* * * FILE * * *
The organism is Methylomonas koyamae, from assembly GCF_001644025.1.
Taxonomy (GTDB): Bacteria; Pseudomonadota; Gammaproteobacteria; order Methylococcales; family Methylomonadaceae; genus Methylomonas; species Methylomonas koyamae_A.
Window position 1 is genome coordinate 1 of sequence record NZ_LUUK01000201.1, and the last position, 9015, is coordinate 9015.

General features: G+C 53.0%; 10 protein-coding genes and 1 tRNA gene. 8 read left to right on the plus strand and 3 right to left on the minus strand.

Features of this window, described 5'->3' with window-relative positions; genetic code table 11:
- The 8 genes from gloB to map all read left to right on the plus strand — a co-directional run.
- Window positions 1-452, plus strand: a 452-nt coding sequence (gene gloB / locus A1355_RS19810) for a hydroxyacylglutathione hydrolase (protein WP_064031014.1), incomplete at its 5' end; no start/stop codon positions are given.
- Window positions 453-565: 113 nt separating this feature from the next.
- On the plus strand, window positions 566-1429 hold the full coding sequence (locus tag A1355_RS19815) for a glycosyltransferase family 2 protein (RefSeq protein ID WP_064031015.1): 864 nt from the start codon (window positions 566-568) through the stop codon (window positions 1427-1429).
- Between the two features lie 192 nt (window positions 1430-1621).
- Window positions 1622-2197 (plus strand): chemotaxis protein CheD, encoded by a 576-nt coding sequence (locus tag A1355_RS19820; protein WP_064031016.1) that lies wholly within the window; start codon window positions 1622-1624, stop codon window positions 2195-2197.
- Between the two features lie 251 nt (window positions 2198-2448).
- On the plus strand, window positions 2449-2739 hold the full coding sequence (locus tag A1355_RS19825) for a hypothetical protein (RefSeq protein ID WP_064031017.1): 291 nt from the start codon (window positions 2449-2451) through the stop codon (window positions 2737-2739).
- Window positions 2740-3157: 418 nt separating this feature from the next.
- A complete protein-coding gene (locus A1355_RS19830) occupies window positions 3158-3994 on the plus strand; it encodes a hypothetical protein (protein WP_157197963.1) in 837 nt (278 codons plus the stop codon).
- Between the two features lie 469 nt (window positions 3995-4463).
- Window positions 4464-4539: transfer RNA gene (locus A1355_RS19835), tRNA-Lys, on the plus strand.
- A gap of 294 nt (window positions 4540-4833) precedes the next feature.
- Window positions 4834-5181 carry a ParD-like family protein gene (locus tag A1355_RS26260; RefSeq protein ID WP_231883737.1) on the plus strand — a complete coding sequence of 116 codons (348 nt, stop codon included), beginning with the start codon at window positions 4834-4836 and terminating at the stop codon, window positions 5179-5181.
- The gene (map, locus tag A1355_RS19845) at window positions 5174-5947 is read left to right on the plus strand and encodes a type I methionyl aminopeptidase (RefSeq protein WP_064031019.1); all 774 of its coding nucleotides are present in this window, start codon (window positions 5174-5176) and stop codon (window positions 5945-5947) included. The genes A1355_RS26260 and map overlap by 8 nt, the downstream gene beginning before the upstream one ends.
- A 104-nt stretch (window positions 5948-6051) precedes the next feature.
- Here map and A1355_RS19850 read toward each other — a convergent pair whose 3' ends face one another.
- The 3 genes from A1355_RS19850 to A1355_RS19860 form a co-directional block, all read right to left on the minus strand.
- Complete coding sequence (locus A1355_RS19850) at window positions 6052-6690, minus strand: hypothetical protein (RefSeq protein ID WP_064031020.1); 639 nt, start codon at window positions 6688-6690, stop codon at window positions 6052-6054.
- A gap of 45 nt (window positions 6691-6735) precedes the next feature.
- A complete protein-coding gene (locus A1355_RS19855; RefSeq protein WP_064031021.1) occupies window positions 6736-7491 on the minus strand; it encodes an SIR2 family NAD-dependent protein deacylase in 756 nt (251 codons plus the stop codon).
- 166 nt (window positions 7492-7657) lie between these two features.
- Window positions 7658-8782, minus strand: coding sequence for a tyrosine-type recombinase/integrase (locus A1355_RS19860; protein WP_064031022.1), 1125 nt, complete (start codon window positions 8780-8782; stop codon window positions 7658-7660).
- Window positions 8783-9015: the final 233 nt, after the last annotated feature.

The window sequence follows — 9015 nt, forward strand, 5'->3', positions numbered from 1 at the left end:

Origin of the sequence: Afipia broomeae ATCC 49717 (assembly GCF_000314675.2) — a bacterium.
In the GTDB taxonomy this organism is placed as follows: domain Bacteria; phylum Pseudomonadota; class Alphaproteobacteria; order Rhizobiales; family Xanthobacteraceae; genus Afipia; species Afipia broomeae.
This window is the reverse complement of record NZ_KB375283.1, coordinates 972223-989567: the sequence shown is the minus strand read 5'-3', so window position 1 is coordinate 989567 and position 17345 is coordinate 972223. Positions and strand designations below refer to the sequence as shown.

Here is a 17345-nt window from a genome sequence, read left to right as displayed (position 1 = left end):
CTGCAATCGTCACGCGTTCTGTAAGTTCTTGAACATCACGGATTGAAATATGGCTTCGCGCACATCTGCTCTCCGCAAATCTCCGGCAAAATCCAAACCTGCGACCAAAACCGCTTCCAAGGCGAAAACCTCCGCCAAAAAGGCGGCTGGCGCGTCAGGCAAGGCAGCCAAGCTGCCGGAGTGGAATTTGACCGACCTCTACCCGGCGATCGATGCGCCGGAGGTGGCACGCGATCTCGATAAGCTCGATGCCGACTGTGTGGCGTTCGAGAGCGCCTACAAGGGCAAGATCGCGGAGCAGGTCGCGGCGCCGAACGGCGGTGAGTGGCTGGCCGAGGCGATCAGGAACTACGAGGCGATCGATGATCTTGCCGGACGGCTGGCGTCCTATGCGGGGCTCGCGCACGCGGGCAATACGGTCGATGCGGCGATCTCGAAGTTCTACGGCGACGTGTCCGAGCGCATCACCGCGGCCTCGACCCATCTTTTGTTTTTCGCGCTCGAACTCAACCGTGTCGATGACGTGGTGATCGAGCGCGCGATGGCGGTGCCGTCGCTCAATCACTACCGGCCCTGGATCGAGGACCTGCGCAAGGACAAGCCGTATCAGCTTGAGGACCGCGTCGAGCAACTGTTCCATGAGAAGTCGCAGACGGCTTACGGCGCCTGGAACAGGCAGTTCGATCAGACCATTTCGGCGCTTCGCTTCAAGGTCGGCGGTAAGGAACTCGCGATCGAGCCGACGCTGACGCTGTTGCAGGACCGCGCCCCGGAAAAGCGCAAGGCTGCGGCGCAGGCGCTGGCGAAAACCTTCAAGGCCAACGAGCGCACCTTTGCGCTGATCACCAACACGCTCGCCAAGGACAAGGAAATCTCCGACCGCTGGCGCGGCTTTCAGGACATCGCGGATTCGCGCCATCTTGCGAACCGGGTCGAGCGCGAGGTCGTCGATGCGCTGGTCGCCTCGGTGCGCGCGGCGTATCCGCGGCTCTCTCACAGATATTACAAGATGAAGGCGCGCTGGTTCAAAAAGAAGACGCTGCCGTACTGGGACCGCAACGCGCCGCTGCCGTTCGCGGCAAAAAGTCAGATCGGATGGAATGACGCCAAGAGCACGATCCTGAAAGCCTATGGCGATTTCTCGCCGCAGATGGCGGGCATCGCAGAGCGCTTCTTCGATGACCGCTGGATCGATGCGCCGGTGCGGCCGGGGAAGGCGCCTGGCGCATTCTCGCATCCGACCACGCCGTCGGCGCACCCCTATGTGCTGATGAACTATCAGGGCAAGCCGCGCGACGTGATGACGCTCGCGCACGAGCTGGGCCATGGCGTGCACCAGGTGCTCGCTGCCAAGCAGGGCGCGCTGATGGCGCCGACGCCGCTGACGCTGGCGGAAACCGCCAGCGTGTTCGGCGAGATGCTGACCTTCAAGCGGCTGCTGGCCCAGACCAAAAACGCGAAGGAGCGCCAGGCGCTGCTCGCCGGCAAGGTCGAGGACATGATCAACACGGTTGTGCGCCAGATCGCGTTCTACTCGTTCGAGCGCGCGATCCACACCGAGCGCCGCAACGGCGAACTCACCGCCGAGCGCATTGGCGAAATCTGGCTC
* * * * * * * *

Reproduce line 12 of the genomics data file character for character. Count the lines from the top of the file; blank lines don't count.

- Between the two features lie 251 nt (window positions 2198-2448).